ALMOST THERE by Judith Robinson, directed by Tom Carson, with Jane Miller, Claire Crawford, Will Finlay and Walter Young. Presented by Brookstone Theatre at the Walmer Centre Theatre (1881/2 Lowther). Runs to May 11, Wednesday-Saturday 8 pm, matinees Saturday-Sunday 3 pm. $16.50-$29.50, stu $10 Wednesday. 416-922-1238 ext 2401. Rating: NN Rating: NN
there's plenty of drama in the life of Canadian-born faith healer Aimee Semple McPherson, but Judith Robinson's Almost There captures little of it. Covering 30 years of her life in short scenes, it quickly becomes repetitious and does little to develop the story or the central figure's inner conflicts.Robinson starts strongly enough, with Aimee (Jane Miller) comparing herself to Joan of Arc in her ability to communicate with God. Miller conveys energy and passion throughout the piece, holding it together with her acting and her powerful singing.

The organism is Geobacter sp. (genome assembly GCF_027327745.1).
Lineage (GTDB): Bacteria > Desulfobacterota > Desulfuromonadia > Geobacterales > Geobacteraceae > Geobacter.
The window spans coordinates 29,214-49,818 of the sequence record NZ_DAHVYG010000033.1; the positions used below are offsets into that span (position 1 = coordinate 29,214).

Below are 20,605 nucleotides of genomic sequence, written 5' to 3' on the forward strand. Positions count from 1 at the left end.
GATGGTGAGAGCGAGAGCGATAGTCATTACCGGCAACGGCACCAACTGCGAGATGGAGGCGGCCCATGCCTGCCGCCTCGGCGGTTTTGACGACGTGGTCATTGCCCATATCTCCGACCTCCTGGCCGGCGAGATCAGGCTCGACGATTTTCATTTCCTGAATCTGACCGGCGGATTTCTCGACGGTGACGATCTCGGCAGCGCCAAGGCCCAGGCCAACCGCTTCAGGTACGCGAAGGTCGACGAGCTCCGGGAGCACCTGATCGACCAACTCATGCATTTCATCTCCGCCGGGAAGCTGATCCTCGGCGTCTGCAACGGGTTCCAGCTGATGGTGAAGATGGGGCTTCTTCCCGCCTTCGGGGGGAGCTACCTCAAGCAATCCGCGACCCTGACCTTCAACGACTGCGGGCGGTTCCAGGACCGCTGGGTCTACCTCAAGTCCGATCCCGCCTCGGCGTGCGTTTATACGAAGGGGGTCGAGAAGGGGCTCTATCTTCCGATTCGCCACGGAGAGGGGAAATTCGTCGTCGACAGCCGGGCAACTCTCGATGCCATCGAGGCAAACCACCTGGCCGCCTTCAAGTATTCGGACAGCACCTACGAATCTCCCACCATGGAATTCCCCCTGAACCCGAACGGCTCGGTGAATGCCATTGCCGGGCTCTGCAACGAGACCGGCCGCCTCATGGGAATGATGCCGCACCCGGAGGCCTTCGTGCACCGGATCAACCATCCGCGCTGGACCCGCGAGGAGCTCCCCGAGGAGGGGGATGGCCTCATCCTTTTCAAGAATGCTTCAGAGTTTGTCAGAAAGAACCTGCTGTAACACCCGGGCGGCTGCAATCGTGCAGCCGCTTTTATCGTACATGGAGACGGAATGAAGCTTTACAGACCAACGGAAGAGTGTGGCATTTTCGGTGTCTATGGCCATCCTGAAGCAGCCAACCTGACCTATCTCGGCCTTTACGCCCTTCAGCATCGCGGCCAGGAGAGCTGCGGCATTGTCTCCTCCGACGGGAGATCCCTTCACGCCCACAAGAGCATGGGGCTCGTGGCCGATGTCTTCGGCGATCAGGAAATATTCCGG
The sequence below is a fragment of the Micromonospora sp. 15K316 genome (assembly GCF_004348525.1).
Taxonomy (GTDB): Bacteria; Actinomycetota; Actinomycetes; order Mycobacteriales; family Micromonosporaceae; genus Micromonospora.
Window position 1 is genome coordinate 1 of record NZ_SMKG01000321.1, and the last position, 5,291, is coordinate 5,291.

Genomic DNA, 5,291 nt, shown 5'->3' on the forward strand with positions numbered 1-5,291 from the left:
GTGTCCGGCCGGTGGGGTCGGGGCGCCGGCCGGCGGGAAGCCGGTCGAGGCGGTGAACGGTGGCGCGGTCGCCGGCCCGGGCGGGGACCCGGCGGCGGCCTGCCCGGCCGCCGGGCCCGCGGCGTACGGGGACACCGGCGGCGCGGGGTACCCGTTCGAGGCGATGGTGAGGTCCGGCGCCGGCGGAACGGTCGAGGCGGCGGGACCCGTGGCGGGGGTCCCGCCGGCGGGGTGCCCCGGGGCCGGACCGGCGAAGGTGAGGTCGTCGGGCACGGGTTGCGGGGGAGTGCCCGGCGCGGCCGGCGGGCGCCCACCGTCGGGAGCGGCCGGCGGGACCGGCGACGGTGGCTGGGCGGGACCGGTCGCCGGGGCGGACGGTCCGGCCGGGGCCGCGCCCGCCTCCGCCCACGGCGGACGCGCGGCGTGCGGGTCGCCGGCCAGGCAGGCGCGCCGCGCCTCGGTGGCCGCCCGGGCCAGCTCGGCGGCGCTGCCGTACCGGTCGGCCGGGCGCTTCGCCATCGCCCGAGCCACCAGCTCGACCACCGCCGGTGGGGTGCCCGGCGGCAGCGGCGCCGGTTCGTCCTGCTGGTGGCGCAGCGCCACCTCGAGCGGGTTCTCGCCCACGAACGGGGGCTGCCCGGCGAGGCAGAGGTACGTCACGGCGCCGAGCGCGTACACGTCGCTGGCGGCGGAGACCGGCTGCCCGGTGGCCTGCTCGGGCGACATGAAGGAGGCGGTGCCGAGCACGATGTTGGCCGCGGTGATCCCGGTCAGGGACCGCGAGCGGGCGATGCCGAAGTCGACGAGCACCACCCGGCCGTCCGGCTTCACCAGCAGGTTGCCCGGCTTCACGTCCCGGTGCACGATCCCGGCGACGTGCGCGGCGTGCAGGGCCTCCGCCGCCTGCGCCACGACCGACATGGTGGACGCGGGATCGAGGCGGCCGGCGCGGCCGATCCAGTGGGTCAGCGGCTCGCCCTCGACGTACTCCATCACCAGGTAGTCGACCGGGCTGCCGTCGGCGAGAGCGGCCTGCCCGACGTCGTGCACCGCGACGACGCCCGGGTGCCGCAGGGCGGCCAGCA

Unfortunately, none of the characters is strongly written, though Claire Crawford brings a nice tartness to Aimee's controlling mother, a Salvation Army officer. The most intriguing scenes introduce -- though very late in the show, and sewn onto the work like an ill-fitting coat sleeve -- Walter Young as the atheistic Charlie Chaplin, who offers a contrast to Miller's religious Aimee. Though Chaplin is a disbeliever, he's still drawn to a woman he recognizes as more charismatic than any actor.
But ultimately it's Miller's show, and she wins us over in much the same way Aimee herself held thousands of listeners spellbound. Too bad the script -- sometimes poetic in a heavy-handed way -- gives so little insight into the woman and those drawn to her. firstname.lastname@example.org